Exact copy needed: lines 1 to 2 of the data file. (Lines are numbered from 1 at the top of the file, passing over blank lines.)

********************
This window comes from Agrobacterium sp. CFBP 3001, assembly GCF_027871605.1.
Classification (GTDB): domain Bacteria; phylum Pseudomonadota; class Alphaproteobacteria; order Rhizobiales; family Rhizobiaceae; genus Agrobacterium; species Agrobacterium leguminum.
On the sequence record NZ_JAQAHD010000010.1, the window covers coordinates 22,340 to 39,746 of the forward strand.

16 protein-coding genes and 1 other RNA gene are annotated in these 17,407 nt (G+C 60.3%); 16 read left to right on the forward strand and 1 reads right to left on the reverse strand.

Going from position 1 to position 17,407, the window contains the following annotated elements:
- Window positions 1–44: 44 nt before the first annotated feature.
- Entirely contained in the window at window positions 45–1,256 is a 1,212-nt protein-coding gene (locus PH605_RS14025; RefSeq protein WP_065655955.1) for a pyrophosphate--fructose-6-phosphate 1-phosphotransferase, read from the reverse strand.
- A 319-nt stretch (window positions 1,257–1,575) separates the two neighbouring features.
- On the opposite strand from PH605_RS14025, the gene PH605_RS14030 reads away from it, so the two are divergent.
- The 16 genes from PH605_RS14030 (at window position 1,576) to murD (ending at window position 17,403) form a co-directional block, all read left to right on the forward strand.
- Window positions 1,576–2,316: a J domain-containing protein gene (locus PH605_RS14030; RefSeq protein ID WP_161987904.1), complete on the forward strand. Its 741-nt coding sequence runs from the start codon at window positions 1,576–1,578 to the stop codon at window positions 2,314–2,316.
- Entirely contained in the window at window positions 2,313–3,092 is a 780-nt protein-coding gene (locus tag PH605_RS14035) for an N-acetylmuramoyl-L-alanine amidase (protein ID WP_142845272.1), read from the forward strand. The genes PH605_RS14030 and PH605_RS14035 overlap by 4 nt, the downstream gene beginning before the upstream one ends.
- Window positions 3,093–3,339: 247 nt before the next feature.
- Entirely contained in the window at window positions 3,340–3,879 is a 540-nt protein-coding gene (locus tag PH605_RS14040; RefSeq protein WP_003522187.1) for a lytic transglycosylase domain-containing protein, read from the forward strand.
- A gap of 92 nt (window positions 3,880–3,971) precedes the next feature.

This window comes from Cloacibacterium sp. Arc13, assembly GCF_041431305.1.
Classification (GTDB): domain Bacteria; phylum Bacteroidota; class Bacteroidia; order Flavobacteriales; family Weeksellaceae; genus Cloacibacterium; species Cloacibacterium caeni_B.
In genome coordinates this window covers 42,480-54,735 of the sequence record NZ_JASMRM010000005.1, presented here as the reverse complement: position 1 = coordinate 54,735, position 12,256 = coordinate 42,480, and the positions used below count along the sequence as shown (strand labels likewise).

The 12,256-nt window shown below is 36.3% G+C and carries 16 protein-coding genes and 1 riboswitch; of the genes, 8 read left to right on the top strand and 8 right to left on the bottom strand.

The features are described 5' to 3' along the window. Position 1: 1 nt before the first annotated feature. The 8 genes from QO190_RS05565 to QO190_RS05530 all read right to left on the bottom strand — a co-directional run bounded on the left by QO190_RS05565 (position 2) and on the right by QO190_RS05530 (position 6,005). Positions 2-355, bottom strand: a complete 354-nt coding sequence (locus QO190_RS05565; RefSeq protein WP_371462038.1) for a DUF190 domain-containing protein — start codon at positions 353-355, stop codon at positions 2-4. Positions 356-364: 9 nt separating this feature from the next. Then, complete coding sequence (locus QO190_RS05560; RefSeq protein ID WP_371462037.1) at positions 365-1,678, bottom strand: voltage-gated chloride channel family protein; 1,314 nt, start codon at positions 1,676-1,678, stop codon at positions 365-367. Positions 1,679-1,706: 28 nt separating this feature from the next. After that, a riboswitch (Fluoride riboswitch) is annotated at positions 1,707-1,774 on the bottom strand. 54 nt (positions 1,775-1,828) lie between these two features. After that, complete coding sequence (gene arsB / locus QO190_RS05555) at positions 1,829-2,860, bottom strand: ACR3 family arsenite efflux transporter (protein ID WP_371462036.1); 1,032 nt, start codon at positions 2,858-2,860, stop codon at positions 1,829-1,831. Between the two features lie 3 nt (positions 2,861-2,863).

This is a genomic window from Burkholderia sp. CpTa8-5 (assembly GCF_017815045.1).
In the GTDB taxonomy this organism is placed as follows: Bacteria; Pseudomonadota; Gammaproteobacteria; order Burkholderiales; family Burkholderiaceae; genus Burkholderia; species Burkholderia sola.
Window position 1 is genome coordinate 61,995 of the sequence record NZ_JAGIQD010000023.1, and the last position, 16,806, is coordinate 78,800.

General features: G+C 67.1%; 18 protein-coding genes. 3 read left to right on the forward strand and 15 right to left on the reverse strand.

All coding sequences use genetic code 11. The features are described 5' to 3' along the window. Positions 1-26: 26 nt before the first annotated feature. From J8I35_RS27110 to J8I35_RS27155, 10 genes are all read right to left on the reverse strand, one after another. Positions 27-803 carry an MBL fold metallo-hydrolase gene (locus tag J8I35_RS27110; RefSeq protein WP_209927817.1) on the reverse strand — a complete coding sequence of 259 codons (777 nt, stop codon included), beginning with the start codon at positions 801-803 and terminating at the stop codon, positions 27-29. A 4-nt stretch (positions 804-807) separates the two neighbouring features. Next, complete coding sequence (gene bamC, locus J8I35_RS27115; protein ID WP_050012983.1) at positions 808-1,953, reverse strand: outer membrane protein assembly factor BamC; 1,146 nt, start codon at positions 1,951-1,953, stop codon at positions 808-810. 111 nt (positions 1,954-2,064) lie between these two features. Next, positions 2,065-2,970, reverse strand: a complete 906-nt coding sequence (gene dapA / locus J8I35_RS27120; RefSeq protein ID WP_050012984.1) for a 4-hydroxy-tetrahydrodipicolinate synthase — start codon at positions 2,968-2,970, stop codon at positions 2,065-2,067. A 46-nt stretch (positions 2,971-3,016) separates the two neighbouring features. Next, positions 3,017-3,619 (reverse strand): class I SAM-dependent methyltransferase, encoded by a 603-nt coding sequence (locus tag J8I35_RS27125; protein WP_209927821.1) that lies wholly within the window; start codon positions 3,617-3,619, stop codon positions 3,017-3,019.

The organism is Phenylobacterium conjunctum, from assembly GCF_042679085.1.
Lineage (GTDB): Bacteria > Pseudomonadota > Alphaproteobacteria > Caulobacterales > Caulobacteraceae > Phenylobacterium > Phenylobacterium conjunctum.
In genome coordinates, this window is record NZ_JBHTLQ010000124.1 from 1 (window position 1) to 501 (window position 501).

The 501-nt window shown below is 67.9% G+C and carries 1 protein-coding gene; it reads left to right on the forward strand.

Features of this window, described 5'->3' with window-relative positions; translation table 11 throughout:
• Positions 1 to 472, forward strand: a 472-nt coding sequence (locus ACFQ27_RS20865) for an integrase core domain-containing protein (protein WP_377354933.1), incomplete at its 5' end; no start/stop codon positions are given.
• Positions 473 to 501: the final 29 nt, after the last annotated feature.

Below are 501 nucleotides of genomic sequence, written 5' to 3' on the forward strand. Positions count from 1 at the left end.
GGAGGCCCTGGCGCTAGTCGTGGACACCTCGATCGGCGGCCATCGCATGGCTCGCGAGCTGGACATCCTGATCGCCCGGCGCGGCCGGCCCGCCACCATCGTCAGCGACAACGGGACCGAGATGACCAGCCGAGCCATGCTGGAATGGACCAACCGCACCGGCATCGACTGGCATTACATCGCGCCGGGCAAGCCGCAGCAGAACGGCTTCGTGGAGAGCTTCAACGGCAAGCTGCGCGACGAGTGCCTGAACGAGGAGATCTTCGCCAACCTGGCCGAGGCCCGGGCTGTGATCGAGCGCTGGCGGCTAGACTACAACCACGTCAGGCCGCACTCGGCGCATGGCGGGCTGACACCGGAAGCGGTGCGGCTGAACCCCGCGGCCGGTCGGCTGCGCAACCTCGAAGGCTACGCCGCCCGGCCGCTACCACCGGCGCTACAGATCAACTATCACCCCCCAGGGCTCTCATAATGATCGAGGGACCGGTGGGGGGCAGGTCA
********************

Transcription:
This window comes from Agrobacterium sp. CFBP 3001, assembly GCF_027871605.1.
Classification (GTDB): domain Bacteria; phylum Pseudomonadota; class Alphaproteobacteria; order Rhizobiales; family Rhizobiaceae; genus Agrobacterium; species Agrobacterium leguminum.